The core of the issue is simple : large online platforms make money from the performances of artists, but do not pay the artists in proportion for In proportion of the revenues generated by music and audio-visual streaming services. An actor plays in a film, but whether that is streamed 100 or 100,000 times, does little to change his income.
Musicians meet the to a certain extend the same issues : session musicians are getting not paid when recordings on which they feature are streamed. The lead/feature artists are most of the time covered through the contract of the record label the work with. But even in the most optimal case (s)he get 8,4% of the money earned by streaming ‘their’ music. In most cases they are even facing a remuneration as low as 4,9%.
In Spain, legislation in this area has been better regulated and a better compensation scheme has been worked out.
That is why the artists want to raise the serious problem with this playful campaign - in which they announced that they want to move to Spain, if it does not change quickly in Belgium.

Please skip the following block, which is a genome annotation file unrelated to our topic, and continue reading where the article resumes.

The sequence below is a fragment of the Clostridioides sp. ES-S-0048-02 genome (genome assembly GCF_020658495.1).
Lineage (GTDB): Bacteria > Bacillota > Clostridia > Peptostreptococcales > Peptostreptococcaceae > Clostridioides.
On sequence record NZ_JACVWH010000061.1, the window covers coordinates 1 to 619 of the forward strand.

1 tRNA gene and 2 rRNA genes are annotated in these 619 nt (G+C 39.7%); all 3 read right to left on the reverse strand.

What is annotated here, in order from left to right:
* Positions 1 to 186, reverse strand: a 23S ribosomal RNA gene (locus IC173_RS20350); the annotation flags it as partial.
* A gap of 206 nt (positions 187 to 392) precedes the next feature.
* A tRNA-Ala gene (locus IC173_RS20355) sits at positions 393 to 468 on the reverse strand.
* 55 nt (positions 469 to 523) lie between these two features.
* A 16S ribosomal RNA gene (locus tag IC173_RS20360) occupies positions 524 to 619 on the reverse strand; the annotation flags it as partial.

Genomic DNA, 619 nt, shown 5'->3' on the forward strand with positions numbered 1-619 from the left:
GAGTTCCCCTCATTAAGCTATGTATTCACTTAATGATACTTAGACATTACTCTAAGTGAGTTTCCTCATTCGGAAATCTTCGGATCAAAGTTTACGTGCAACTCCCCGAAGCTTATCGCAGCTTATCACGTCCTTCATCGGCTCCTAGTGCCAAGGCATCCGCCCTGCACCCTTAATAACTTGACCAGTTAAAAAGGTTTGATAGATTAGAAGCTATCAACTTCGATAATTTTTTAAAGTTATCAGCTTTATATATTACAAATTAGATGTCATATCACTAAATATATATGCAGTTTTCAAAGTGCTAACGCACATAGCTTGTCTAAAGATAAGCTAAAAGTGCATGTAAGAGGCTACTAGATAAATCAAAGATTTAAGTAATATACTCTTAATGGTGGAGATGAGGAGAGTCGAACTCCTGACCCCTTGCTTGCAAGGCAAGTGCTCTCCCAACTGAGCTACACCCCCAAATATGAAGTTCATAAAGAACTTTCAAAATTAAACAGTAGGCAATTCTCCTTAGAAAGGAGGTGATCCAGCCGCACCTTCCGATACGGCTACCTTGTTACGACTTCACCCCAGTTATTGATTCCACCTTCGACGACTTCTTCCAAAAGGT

In November, this theme will be returned to the political agenda in the federal parliament. The artists invite the politicians to take this opportunity & to go for change! To proof that they are not alone with this demand, but have a large support, the artists organised, together with PlayRight a online petition on playright.be/petition.
About Neighbouring Rights
The neighbouring right arises when an artist (musician, actor, dancer, circus or variety artist) collaborates in the performance of a work. If the recording of this performance (artistic performance) is broadcast, retransmitted or copied, this artist is entitled to remuneration. PlayRight is the collecting company that collects, manages and distributes the rights of performers in Belgium.